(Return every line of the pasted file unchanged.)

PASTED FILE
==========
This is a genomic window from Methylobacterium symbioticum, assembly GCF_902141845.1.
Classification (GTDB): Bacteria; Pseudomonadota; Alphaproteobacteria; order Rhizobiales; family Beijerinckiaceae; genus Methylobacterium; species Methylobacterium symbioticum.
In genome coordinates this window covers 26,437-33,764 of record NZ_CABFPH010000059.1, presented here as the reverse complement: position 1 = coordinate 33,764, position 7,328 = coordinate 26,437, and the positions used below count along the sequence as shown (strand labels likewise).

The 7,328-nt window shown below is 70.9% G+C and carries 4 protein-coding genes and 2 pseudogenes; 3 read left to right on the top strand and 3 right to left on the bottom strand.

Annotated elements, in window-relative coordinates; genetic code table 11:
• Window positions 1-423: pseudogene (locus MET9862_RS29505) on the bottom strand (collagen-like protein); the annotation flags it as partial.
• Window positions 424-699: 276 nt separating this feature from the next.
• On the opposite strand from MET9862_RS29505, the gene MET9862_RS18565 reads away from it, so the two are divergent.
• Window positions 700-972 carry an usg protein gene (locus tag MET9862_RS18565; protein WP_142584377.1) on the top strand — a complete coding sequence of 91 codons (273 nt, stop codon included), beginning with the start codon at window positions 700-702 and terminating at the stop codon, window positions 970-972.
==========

This is a genomic window from Methylobacterium symbioticum, assembly GCF_902141845.1.
Classification (GTDB): Bacteria; Pseudomonadota; Alphaproteobacteria; order Rhizobiales; family Beijerinckiaceae; genus Methylobacterium; species Methylobacterium symbioticum.
In genome coordinates this window covers 26,437-33,764 of record NZ_CABFPH010000059.1, presented here as the reverse complement: position 1 = coordinate 33,764, position 7,328 = coordinate 26,437, and the positions used below count along the sequence as shown (strand labels likewise).

The 7,328-nt window shown below is 70.9% G+C and carries 4 protein-coding genes and 2 pseudogenes; 3 read left to right on the top strand and 3 right to left on the bottom strand.

Annotated elements, in window-relative coordinates; genetic code table 11:
• Window positions 1-423: pseudogene (locus MET9862_RS29505) on the bottom strand (collagen-like protein); the annotation flags it as partial.
• Window positions 424-699: 276 nt separating this feature from the next.
• On the opposite strand from MET9862_RS29505, the gene MET9862_RS18565 reads away from it, so the two are divergent.
• Window positions 700-972 carry an usg protein gene (locus tag MET9862_RS18565; protein WP_142584377.1) on the top strand — a complete coding sequence of 91 codons (273 nt, stop codon included), beginning with the start codon at window positions 700-702 and terminating at the stop codon, window positions 970-972.